Das CKD-Center des Mercedes-Benz Werkes Wörth verschifft unter anderem Fahrerhäuser als Bestandteil des Fahrzeugsatzes an weltweite Montagestandorte. // CKD-Center of the Mercedes-Benz Wörth plant ships, among others, cabs as a component of the vehicle set to assembly sites all over the world.

Mercedes-Benz Trucks is celebrating the 50th anniversary of operations at its complete knockdown (CKD) centre at the Wörth plant in Germany, where more than 700,000 truck parts kits have been made since it opened in 1966.

Last year the centre dispatched 13,000 kits for reassembly in facilities around the world, including South Africa, Saudi Arabia and Malaysia. The truckmaker has announced it will be investing a further €3m ($3.4m) in the centre by 2018 to secure growth outside of Europe.

“For 50 years our CKD-Center has played a key role in reinforcing our position in important growth markets outside Europe,” said Gerald Jank, head of the Mercedes-Benz Wörth plant. “At the centre of competence for CKD production, our highly qualified workforce knows exactly how to produce trucks at top quality and ship them overseas for assembly.”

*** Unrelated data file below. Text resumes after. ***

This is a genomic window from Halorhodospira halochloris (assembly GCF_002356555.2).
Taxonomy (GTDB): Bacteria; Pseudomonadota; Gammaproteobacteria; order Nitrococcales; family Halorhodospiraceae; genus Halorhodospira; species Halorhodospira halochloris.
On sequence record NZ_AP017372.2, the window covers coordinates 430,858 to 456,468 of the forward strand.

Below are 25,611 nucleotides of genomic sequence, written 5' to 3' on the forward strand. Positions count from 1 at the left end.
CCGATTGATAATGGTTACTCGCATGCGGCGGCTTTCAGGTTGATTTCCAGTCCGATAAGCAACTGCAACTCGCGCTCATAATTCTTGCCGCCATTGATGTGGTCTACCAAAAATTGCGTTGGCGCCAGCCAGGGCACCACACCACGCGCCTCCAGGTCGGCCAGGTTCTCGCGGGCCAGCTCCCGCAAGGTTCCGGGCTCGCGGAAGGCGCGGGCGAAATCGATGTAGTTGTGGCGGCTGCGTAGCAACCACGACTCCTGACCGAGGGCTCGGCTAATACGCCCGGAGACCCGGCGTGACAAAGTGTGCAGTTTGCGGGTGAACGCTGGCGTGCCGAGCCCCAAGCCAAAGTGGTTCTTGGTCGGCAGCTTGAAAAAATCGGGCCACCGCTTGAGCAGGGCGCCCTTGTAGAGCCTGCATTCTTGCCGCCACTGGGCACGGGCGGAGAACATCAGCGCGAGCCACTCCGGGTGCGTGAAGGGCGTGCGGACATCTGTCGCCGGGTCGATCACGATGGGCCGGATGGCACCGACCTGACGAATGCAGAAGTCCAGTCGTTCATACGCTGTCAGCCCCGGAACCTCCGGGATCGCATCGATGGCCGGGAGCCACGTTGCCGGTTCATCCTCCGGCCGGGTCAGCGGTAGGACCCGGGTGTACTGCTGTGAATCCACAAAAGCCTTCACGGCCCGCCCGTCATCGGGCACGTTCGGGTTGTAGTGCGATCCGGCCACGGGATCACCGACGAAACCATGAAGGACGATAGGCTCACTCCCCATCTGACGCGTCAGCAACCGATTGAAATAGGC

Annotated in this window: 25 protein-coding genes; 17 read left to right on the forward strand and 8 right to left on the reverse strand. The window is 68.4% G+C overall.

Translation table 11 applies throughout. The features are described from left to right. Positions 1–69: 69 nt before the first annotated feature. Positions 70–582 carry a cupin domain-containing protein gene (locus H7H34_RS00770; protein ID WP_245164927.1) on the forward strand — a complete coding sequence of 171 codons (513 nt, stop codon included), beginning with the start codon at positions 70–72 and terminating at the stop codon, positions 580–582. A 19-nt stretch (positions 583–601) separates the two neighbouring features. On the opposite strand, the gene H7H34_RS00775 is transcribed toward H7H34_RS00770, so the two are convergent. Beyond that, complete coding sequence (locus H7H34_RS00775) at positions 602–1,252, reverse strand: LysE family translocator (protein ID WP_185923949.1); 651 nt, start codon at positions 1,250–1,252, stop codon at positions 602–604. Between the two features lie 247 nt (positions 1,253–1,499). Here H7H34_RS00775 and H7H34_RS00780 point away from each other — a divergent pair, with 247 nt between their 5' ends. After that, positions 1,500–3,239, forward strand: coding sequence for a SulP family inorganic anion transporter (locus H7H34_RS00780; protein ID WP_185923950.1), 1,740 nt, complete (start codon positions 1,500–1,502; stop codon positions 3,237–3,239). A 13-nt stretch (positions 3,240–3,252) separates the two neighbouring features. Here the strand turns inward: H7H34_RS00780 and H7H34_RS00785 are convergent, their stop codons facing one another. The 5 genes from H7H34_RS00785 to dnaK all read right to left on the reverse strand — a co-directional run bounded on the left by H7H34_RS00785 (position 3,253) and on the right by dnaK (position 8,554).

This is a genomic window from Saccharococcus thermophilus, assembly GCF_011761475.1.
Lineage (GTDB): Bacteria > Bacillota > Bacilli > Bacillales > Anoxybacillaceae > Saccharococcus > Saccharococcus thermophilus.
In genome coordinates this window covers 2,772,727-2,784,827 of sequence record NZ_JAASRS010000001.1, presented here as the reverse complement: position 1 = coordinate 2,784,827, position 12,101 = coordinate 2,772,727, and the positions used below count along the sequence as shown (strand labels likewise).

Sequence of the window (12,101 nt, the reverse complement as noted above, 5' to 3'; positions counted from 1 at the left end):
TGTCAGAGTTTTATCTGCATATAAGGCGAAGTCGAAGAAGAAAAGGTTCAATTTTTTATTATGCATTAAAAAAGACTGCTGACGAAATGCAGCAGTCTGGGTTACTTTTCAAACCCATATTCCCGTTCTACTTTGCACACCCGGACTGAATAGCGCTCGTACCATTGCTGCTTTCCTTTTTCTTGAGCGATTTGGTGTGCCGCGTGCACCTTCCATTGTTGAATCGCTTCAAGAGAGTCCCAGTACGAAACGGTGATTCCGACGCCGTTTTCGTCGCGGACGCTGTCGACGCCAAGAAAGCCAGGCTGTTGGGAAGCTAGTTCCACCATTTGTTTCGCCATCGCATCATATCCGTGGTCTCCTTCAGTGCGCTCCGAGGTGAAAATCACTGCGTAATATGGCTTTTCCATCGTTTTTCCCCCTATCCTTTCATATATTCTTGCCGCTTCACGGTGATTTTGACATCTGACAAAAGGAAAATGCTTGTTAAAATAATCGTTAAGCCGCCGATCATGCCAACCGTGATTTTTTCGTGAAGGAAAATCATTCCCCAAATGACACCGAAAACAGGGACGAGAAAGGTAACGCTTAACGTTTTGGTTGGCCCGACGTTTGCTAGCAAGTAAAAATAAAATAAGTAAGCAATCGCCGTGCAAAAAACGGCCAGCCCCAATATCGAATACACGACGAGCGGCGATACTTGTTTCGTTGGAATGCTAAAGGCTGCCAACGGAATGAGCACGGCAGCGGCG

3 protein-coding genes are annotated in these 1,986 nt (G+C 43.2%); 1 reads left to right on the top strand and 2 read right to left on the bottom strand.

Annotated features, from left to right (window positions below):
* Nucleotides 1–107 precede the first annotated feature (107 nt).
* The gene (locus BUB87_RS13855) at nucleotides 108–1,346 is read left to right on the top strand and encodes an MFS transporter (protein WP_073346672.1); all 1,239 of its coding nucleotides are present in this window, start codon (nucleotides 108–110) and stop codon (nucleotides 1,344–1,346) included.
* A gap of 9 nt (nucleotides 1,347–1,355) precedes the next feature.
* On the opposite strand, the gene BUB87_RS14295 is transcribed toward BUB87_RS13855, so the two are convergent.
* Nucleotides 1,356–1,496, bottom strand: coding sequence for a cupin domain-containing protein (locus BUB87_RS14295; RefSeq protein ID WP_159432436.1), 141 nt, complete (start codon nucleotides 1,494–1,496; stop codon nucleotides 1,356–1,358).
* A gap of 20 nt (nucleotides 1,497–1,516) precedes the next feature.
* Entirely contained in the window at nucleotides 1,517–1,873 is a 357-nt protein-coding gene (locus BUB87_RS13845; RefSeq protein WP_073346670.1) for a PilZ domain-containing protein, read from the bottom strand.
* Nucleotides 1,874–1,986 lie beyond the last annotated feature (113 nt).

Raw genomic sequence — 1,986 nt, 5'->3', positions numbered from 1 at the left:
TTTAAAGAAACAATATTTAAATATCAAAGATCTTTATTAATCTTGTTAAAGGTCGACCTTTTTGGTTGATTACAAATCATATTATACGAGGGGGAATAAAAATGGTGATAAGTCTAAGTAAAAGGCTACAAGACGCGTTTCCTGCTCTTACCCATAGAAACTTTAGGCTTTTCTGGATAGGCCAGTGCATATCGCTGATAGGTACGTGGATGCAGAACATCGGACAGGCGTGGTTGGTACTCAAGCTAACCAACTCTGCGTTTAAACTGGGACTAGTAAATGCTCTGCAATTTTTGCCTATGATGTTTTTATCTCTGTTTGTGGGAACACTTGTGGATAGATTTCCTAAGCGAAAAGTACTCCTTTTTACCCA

According to the company, the flexibility at the centre means it is able to meet global customer requirements at short notice. Those customers also benefit from the lower import duties on CKD kits compared to finished vehicle imports.

Mercedes-Benz Trucks also said that Wörth would be shipping CKD truck kits to Iran, following the lifting of sanctions against the country this year. While a date for the start of shipments to the country has not been set yet, a spokesperson for the truckmaker said it was pushing forward the start of activities together with its partner, Iran Khodro Diesel. Mercedes-Benz Trucks first shipped kits to Iran when the Wörth plant started production in 1966.

The CKD plant is located about 4km from Rheinhafen Wörth inland port so almost all the kits made are transported from there and by the North Sea ports. “In exceptional cases only, a very few kits are transported by road and truck,” said the spokesperson. “This serves very specific regional demands, like wide cabs that would not fit into sea containers.”

The truckmaker was unwilling to reveal with which transport and logistics providers it was working, however.

The Wörth plant is Mercedes-Benz’s largest truck assembly facility and produces the Mercedes-Benz Antos, Arocs and Atego trucks, as well as the Actros.